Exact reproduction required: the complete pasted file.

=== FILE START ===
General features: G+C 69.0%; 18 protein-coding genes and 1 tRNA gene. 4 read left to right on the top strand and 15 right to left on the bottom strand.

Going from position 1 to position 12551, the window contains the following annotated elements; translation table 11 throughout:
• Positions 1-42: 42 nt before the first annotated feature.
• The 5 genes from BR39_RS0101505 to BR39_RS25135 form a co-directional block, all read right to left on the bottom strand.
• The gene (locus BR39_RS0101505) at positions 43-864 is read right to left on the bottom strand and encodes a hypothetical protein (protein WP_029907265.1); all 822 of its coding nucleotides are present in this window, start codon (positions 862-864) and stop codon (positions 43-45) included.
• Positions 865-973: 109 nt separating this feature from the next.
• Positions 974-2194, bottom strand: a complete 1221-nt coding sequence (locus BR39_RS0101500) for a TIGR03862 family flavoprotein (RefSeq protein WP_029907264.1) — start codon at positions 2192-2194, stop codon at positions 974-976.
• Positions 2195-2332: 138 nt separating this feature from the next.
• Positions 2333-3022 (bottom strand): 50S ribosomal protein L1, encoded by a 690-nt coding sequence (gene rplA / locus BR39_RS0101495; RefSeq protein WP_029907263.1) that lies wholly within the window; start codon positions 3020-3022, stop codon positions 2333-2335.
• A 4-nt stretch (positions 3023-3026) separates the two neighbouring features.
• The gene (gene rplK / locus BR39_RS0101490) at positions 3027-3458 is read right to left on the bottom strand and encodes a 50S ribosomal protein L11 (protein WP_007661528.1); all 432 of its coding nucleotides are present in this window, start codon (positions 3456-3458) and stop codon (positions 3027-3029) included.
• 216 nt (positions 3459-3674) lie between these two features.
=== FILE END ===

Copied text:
General features: G+C 69.0%; 18 protein-coding genes and 1 tRNA gene. 4 read left to right on the top strand and 15 right to left on the bottom strand.

Going from position 1 to position 12551, the window contains the following annotated elements; translation table 11 throughout:
• Positions 1-42: 42 nt before the first annotated feature.
• The 5 genes from BR39_RS0101505 to BR39_RS25135 form a co-directional block, all read right to left on the bottom strand.
• The gene (locus BR39_RS0101505) at positions 43-864 is read right to left on the bottom strand and encodes a hypothetical protein (protein WP_029907265.1); all 822 of its coding nucleotides are present in this window, start codon (positions 862-864) and stop codon (positions 43-45) included.
• Positions 865-973: 109 nt separating this feature from the next.
• Positions 974-2194, bottom strand: a complete 1221-nt coding sequence (locus BR39_RS0101500) for a TIGR03862 family flavoprotein (RefSeq protein WP_029907264.1) — start codon at positions 2192-2194, stop codon at positions 974-976.
• Positions 2195-2332: 138 nt separating this feature from the next.
• Positions 2333-3022 (bottom strand): 50S ribosomal protein L1, encoded by a 690-nt coding sequence (gene rplA / locus BR39_RS0101495; RefSeq protein WP_029907263.1) that lies wholly within the window; start codon positions 3020-3022, stop codon positions 2333-2335.
• A 4-nt stretch (positions 3023-3026) separates the two neighbouring features.
• The gene (gene rplK / locus BR39_RS0101490) at positions 3027-3458 is read right to left on the bottom strand and encodes a 50S ribosomal protein L11 (protein WP_007661528.1); all 432 of its coding nucleotides are present in this window, start codon (positions 3456-3458) and stop codon (positions 3027-3029) included.
• 216 nt (positions 3459-3674) lie between these two features.